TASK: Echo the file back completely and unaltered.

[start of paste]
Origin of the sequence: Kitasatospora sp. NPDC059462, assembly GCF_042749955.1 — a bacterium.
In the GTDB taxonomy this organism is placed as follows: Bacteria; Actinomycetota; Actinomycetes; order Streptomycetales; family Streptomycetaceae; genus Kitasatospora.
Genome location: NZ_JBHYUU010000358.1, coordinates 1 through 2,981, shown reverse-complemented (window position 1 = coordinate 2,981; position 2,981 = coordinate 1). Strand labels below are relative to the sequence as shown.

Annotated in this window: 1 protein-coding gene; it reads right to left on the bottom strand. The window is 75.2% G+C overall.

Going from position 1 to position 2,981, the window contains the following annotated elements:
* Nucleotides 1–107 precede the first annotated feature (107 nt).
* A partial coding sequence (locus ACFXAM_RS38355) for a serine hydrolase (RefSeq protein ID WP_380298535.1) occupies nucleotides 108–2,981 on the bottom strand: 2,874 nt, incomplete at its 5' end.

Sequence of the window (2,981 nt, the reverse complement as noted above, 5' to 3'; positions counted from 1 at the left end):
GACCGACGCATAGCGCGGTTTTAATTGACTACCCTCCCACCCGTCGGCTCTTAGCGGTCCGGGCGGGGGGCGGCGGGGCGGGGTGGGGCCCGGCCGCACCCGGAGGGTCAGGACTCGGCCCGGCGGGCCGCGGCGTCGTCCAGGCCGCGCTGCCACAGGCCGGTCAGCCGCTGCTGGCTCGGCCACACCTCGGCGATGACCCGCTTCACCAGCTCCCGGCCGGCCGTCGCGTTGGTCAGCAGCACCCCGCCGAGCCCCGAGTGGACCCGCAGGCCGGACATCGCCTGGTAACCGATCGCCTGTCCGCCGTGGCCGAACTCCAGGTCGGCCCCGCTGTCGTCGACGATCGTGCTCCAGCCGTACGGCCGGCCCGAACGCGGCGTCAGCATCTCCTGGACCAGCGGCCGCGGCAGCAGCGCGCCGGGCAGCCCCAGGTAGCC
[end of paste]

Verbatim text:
Origin of the sequence: Kitasatospora sp. NPDC059462, assembly GCF_042749955.1 — a bacterium.
In the GTDB taxonomy this organism is placed as follows: Bacteria; Actinomycetota; Actinomycetes; order Streptomycetales; family Streptomycetaceae; genus Kitasatospora.
Genome location: NZ_JBHYUU010000358.1, coordinates 1 through 2,981, shown reverse-complemented (window position 1 = coordinate 2,981; position 2,981 = coordinate 1). Strand labels below are relative to the sequence as shown.

Annotated in this window: 1 protein-coding gene; it reads right to left on the bottom strand. The window is 75.2% G+C overall.

Going from position 1 to position 2,981, the window contains the following annotated elements:
* Nucleotides 1–107 precede the first annotated feature (107 nt).
* A partial coding sequence (locus ACFXAM_RS38355) for a serine hydrolase (RefSeq protein ID WP_380298535.1) occupies nucleotides 108–2,981 on the bottom strand: 2,874 nt, incomplete at its 5' end.

Sequence of the window (2,981 nt, the reverse complement as noted above, 5' to 3'; positions counted from 1 at the left end):
GACCGACGCATAGCGCGGTTTTAATTGACTACCCTCCCACCCGTCGGCTCTTAGCGGTCCGGGCGGGGGGCGGCGGGGCGGGGTGGGGCCCGGCCGCACCCGGAGGGTCAGGACTCGGCCCGGCGGGCCGCGGCGTCGTCCAGGCCGCGCTGCCACAGGCCGGTCAGCCGCTGCTGGCTCGGCCACACCTCGGCGATGACCCGCTTCACCAGCTCCCGGCCGGCCGTCGCGTTGGTCAGCAGCACCCCGCCGAGCCCCGAGTGGACCCGCAGGCCGGACATCGCCTGGTAACCGATCGCCTGTCCGCCGTGGCCGAACTCCAGGTCGGCCCCGCTGTCGTCGACGATCGTGCTCCAGCCGTACGGCCGGCCCGAACGCGGCGTCAGCATCTCCTGGACCAGCGGCCGCGGCAGCAGCGCGCCGGGCAGCCCCAGGTAGCC